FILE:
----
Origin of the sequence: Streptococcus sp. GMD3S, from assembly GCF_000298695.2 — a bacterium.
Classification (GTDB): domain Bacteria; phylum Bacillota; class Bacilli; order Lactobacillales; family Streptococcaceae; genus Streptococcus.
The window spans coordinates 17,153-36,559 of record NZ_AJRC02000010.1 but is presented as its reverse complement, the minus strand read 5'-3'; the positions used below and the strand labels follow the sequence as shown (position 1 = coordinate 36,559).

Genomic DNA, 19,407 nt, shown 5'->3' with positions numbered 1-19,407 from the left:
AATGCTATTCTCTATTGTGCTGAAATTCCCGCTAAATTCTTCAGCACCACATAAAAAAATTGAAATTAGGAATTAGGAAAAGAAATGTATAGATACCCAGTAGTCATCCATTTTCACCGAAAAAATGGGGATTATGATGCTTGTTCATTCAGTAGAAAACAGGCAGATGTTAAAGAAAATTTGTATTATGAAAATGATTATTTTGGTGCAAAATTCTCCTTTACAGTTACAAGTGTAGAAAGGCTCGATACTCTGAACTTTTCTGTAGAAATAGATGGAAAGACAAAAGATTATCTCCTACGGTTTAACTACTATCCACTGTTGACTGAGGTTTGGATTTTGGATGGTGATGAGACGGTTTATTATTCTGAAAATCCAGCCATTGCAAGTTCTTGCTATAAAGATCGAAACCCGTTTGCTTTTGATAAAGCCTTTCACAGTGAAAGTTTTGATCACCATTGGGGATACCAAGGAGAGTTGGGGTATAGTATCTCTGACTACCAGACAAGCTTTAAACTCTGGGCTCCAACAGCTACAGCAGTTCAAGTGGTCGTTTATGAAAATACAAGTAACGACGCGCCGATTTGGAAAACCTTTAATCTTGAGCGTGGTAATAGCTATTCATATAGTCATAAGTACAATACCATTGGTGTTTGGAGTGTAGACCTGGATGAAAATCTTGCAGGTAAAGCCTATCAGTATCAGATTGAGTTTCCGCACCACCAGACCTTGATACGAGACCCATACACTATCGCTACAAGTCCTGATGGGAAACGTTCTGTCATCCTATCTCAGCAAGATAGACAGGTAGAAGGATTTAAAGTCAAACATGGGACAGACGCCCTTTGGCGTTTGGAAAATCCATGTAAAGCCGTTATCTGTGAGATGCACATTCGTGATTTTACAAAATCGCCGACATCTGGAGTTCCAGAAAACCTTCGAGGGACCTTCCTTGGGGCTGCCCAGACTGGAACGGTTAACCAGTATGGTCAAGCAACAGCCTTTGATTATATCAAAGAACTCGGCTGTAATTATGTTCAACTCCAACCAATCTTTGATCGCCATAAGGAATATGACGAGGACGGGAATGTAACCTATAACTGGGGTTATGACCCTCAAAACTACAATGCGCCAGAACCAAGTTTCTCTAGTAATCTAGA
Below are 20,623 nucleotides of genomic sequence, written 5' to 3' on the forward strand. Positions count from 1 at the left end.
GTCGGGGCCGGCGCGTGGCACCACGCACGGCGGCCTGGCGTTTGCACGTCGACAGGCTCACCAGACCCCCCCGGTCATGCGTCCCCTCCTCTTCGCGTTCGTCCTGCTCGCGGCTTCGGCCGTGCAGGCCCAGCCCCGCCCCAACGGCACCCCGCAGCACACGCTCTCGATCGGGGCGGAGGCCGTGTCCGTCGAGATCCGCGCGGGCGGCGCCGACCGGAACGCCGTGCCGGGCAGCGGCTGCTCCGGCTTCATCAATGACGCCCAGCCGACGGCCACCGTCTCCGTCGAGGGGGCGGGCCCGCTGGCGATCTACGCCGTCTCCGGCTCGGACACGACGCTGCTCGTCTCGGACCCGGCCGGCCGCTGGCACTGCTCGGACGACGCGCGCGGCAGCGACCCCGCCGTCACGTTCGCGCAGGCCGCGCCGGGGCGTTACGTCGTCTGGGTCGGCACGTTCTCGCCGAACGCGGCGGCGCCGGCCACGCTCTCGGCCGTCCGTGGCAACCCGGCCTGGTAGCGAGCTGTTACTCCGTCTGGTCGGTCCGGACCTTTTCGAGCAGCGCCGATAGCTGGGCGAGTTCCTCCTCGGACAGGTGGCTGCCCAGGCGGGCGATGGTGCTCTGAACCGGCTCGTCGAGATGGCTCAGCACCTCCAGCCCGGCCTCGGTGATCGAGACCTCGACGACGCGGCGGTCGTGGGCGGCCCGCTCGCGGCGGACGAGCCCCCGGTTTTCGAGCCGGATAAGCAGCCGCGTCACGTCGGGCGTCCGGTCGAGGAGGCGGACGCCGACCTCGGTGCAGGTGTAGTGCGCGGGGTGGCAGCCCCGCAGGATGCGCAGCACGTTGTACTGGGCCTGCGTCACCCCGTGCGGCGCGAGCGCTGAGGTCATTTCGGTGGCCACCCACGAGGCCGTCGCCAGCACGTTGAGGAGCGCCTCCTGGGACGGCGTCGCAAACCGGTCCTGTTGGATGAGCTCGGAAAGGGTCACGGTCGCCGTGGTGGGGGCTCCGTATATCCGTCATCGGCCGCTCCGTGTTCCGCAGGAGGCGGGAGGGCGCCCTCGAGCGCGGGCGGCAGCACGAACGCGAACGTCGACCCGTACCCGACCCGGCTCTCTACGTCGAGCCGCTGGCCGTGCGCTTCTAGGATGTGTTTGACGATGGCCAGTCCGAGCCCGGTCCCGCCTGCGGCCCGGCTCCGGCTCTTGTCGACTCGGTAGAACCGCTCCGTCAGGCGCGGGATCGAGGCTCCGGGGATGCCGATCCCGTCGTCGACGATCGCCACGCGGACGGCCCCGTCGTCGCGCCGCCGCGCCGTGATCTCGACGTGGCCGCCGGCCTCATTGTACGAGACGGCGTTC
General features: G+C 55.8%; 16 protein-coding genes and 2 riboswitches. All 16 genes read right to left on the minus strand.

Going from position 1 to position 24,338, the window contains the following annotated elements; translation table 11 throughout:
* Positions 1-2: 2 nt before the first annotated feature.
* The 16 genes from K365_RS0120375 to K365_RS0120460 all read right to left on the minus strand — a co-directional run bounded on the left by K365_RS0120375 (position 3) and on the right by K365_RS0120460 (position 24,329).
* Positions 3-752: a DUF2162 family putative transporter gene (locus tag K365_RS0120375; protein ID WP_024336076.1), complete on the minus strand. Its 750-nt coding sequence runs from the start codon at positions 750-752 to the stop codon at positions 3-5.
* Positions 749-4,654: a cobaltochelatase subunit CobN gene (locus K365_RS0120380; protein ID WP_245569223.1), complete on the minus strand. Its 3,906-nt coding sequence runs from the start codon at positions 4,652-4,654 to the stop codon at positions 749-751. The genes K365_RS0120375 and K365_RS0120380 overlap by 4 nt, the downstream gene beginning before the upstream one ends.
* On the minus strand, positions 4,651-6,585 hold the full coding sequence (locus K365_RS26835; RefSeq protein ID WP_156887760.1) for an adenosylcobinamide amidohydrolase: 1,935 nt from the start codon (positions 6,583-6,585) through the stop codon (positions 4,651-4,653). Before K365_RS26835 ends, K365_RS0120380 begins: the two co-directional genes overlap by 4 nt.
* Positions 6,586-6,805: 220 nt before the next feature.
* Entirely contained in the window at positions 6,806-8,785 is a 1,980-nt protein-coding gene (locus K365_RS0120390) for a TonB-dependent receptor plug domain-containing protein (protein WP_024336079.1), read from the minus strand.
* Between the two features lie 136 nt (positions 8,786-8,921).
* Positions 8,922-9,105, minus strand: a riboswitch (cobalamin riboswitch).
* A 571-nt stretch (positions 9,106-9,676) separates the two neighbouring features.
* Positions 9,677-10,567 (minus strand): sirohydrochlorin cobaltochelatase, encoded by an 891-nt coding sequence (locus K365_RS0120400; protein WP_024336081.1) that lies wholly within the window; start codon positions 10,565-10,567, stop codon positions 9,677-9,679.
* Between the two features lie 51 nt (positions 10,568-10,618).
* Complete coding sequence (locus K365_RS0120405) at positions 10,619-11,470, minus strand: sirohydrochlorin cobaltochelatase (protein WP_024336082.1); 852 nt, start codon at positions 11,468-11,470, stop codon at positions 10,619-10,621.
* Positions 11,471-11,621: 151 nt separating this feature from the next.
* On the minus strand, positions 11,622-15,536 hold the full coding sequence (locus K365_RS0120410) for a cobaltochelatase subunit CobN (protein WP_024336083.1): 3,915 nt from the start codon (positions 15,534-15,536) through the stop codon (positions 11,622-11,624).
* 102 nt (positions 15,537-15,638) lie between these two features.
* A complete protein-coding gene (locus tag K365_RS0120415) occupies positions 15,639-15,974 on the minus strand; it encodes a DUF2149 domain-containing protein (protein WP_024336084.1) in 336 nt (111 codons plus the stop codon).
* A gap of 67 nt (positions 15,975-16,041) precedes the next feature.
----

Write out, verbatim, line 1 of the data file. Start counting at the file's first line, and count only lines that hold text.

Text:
Origin of the sequence: Streptococcus sp. GMD3S, from assembly GCF_000298695.2 — a bacterium.